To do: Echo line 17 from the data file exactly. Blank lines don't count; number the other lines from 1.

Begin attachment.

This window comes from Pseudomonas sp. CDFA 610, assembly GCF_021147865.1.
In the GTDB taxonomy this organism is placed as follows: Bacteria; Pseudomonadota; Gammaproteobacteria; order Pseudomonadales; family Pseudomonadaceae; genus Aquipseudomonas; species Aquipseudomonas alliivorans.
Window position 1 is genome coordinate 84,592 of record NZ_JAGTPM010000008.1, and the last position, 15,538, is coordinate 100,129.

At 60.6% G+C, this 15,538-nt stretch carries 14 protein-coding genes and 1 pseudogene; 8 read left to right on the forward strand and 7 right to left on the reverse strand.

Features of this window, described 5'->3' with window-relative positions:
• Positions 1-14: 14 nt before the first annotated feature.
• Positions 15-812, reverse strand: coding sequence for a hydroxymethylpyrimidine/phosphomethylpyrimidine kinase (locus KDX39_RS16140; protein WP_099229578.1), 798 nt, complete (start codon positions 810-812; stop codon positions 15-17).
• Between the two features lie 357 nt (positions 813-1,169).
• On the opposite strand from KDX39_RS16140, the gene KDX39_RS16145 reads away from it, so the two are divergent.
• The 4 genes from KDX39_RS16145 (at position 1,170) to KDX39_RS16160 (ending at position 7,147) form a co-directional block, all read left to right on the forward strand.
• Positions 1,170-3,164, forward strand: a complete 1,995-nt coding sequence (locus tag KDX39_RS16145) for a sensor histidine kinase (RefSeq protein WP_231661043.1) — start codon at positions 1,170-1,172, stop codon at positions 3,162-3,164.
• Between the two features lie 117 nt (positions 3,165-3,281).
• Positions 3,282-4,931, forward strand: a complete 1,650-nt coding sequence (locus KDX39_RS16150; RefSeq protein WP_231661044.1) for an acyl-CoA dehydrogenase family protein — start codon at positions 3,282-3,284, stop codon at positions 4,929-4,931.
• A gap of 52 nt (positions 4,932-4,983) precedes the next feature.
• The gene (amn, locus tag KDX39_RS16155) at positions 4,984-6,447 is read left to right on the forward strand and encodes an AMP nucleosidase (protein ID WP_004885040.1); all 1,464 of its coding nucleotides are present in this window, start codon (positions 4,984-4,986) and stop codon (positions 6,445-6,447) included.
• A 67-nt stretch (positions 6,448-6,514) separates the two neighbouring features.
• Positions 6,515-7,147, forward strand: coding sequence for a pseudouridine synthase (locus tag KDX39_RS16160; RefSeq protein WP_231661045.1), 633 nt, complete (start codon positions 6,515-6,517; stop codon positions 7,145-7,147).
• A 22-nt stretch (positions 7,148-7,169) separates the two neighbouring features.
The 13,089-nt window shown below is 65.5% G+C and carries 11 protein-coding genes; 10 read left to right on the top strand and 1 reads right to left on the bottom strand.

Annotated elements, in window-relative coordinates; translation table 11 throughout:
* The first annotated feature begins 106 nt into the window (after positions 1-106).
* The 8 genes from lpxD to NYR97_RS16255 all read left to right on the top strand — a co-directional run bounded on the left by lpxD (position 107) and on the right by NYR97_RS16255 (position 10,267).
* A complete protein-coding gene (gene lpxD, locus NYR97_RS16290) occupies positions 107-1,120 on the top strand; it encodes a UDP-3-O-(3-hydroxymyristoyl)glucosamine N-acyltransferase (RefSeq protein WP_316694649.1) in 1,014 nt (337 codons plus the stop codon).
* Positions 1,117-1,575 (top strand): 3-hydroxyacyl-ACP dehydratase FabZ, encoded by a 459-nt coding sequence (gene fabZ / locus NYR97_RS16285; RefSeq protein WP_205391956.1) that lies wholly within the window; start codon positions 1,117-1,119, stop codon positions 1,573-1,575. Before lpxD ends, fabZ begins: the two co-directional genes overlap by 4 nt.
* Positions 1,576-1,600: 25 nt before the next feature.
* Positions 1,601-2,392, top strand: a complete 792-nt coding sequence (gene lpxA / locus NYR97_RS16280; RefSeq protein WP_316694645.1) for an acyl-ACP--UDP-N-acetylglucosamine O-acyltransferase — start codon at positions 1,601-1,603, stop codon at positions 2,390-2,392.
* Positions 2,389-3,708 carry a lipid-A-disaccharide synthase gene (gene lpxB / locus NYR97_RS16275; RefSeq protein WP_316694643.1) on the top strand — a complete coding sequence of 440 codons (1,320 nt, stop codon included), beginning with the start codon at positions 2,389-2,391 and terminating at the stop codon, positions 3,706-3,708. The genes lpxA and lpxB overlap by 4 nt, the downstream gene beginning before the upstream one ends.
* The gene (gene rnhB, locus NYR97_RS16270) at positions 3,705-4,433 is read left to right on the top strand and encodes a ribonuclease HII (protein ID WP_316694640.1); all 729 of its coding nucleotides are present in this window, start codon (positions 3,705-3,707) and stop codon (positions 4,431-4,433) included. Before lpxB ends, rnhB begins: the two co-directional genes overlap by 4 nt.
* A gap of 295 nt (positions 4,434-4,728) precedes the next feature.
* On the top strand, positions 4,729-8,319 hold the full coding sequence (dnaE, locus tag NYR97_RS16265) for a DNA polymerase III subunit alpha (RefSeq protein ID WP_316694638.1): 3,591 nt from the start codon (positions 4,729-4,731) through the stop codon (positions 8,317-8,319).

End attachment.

• Positions 6,515-7,147, forward strand: coding sequence for a pseudouridine synthase (locus tag KDX39_RS16160; RefSeq protein WP_231661045.1), 633 nt, complete (start codon positions 6,515-6,517; stop codon positions 7,145-7,147).